I'm all for believing in yourself and whatever else they teach you in positive affirmation seminars but I knew that once the downhill began I would not be able to keep with Killian. I've seen him run downhill before. He disconnects himself from his body. At the moment, all I could think of was "I am in the lead group of the Sierre-Zinal". The moment the downhill began, Killian and Tarcis took off. I tripped and fell. Then I lost my shoe to a mud bog (retrieved, but not without a muddy sock). Then I tripped again. After that I slammed into a hiker, with the full force of my body. I'd have made Dick Butkus proud. With 4k to go I found myself in 4th place with Robert Krupicka not far behind. I started making faces. It seemed to help. Faces that people make when they're in either in a lot of pain or discust or somewhere in between.

I held Robert off until the finish. He came across the finish line 15 seconds behind me. There was a large red cloud at the toes of his left shoe. He had kicked a rock about an hour earlier during the race.

Top twenty:

Killian - victory lap.

Post race festivities included an awards ceremony attended by no less than 3000 people. I sat with American Running legend and four time winner of the Sierre Zinal, Pablo Vigil. They called him up on stage for reasons that I didn't understand. I asked somebody nearby and they said quite simply "he's a celebrity here".

One of Pablo's fourn consecutive wins.

Being slightly technophobic, Pablo does not have a blog of his own (though he should) he has agreed to a guest posting with lots of character.

On the women's side, Anna Pichrtova won her fourth consecutive title. Brandy Erholtz posted the top American time ever with a 5th place finish.

Prerace video from two years ago can be found here. You get to hear what I sound like dubbed over into French.;vid=8099458;tab=loadprogram

And a race video here:;vid=8099450;tab=loadprogram

I've made my way back to Geneva where wonderful mail and other comforts were waiting for me. Wednesday, off to Norway for Skaala (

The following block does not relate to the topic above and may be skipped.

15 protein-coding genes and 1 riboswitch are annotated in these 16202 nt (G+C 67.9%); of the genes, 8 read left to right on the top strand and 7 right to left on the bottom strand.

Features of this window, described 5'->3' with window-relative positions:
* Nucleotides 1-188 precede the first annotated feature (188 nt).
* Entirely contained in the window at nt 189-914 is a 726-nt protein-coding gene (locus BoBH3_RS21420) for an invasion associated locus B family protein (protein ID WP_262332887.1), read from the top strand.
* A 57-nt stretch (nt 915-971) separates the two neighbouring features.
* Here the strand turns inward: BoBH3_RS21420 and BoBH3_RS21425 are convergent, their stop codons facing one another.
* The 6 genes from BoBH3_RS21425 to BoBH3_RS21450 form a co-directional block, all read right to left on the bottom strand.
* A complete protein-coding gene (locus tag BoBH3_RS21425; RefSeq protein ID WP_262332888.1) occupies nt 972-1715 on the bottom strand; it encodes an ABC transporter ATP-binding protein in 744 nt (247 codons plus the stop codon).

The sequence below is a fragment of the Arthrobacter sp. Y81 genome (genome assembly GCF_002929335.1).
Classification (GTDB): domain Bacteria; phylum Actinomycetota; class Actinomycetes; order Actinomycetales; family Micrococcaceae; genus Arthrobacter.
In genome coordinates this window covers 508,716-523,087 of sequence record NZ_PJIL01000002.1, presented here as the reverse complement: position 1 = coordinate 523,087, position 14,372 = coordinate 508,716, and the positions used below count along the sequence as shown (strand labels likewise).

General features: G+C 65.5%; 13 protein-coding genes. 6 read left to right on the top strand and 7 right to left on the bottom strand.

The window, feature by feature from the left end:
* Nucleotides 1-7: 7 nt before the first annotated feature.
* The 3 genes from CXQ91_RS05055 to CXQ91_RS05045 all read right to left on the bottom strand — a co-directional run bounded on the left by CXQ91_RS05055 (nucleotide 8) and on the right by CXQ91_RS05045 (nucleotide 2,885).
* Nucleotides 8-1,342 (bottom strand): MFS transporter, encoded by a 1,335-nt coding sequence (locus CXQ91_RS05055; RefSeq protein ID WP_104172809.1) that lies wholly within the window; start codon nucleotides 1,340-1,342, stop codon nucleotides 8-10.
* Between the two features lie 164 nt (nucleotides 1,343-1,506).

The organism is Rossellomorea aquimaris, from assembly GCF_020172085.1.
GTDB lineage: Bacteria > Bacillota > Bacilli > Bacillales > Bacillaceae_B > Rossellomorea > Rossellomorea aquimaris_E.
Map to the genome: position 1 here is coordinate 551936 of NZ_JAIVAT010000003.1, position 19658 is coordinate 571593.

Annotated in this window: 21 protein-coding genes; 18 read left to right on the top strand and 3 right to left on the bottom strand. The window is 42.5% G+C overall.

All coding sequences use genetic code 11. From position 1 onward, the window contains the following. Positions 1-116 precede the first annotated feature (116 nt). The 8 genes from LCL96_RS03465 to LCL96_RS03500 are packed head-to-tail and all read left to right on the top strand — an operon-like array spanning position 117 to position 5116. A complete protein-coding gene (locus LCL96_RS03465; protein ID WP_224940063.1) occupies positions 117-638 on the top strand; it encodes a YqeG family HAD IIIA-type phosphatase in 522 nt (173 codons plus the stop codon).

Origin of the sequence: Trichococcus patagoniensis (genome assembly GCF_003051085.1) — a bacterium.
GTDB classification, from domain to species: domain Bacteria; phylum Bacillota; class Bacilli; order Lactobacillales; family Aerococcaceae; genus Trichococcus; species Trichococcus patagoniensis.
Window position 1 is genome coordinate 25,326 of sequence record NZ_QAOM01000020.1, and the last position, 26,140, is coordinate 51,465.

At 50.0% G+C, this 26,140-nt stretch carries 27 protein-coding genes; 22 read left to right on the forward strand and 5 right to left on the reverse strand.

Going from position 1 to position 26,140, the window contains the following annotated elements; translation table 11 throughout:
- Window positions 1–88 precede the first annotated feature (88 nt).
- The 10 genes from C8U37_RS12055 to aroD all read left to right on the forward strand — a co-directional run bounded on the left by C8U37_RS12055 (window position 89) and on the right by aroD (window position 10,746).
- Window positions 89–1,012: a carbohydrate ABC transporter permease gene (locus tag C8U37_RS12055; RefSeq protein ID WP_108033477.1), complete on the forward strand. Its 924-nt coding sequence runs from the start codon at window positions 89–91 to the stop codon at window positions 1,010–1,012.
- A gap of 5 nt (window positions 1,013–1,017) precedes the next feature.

Thursday, August 6, 2009

same cast, different stage

Same cast, different stage
Where was I last… somewhere in Austria if I’m not mistaken. Running up a mountain? Drinking wine? Or was it hefewiesen?
Anyway. My path took carried me to Slovenia as it did last year. Grintovec. 6000ft of climbing in less than six miles. The little gremlin (more like golum than a gremlin now that I think about it) was still behind the bar at the mountain hut/starting line and offered me a beer before I even took my helmet off. What sort of impression did I leave on these people last year?
This was to be my first Grand Prix race of the year (second of the series) and I expected nothing less that some of the best to be here. Jonathon Wyatt, Robert Krupicka, Marcus Kroll, a hand full of fast Slovenians…. The race went out somewhat pedestrian-like and for the first time in my mountain running “career” I had a lead on Wyatt… that is if you can call one meter a “lead”. I enjoyed all three minutes of it before I resumed looking at his backside from an ever growing distance. The Czeck – Krupicka followed close behind me for a quarter of the race before making his move. By halfway I could see up ahead that he had overtaken Wyatt (which he had also done the week before at Grossglockner in Austria before Wyatt regained his position). For the remainder of the race I ran, wondering who would take the win meanwhile looking back frequently thinking that a Slovenian was closing in on me. He probably was, but when the grade is nearing a constant 30+% a 200m gap is nearly infinite. I arrived at the finish line three minutes slower than what I had run the last year to win the race. Krupick took the win – two minutes ahead of Wyatt. There was a tuba and an accordion playing at the finish. There is only one way to get a tuba and an accordion to the finish of this race and that is to hike it up. If that isn’t amazing enough, the race director, Dusan, was also up there. He walks with arm-brace canes as his knee has been quite bad for nearly five years. He watches the top males and females finish then begins the 6000ft descent.